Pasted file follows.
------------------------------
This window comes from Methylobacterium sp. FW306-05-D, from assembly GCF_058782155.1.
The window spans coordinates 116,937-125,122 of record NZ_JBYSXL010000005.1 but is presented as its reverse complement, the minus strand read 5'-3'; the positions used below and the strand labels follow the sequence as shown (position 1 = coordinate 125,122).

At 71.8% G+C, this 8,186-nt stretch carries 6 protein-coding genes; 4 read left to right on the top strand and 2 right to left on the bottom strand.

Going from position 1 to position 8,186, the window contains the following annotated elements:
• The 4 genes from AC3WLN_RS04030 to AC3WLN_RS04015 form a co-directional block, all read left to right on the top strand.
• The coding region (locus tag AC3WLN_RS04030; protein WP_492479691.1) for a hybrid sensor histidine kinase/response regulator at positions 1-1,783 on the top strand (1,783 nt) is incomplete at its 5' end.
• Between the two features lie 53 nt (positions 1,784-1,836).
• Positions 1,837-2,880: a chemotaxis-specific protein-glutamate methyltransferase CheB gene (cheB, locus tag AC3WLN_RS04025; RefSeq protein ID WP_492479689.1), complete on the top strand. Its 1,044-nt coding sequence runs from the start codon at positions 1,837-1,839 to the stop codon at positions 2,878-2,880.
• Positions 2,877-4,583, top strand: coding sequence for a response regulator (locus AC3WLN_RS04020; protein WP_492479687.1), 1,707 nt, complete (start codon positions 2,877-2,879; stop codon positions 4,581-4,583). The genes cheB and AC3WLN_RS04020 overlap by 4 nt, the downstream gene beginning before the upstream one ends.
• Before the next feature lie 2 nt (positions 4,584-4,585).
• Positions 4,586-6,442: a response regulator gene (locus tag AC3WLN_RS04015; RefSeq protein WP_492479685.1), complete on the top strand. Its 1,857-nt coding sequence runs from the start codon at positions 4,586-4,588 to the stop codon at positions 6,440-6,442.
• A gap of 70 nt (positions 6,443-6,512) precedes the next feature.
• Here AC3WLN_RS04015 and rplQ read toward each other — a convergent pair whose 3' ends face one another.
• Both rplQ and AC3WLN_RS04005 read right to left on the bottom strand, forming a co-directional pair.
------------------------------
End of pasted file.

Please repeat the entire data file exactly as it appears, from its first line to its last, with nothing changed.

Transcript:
This window comes from Methylobacterium sp. FW306-05-D, from assembly GCF_058782155.1.
The window spans coordinates 116,937-125,122 of record NZ_JBYSXL010000005.1 but is presented as its reverse complement, the minus strand read 5'-3'; the positions used below and the strand labels follow the sequence as shown (position 1 = coordinate 125,122).

At 71.8% G+C, this 8,186-nt stretch carries 6 protein-coding genes; 4 read left to right on the top strand and 2 right to left on the bottom strand.

Going from position 1 to position 8,186, the window contains the following annotated elements:
• The 4 genes from AC3WLN_RS04030 to AC3WLN_RS04015 form a co-directional block, all read left to right on the top strand.
• The coding region (locus tag AC3WLN_RS04030; protein WP_492479691.1) for a hybrid sensor histidine kinase/response regulator at positions 1-1,783 on the top strand (1,783 nt) is incomplete at its 5' end.
• Between the two features lie 53 nt (positions 1,784-1,836).
• Positions 1,837-2,880: a chemotaxis-specific protein-glutamate methyltransferase CheB gene (cheB, locus tag AC3WLN_RS04025; RefSeq protein ID WP_492479689.1), complete on the top strand. Its 1,044-nt coding sequence runs from the start codon at positions 1,837-1,839 to the stop codon at positions 2,878-2,880.
• Positions 2,877-4,583, top strand: coding sequence for a response regulator (locus AC3WLN_RS04020; protein WP_492479687.1), 1,707 nt, complete (start codon positions 2,877-2,879; stop codon positions 4,581-4,583). The genes cheB and AC3WLN_RS04020 overlap by 4 nt, the downstream gene beginning before the upstream one ends.
• Before the next feature lie 2 nt (positions 4,584-4,585).
• Positions 4,586-6,442: a response regulator gene (locus tag AC3WLN_RS04015; RefSeq protein WP_492479685.1), complete on the top strand. Its 1,857-nt coding sequence runs from the start codon at positions 4,586-4,588 to the stop codon at positions 6,440-6,442.
• A gap of 70 nt (positions 6,443-6,512) precedes the next feature.
• Here AC3WLN_RS04015 and rplQ read toward each other — a convergent pair whose 3' ends face one another.
• Both rplQ and AC3WLN_RS04005 read right to left on the bottom strand, forming a co-directional pair.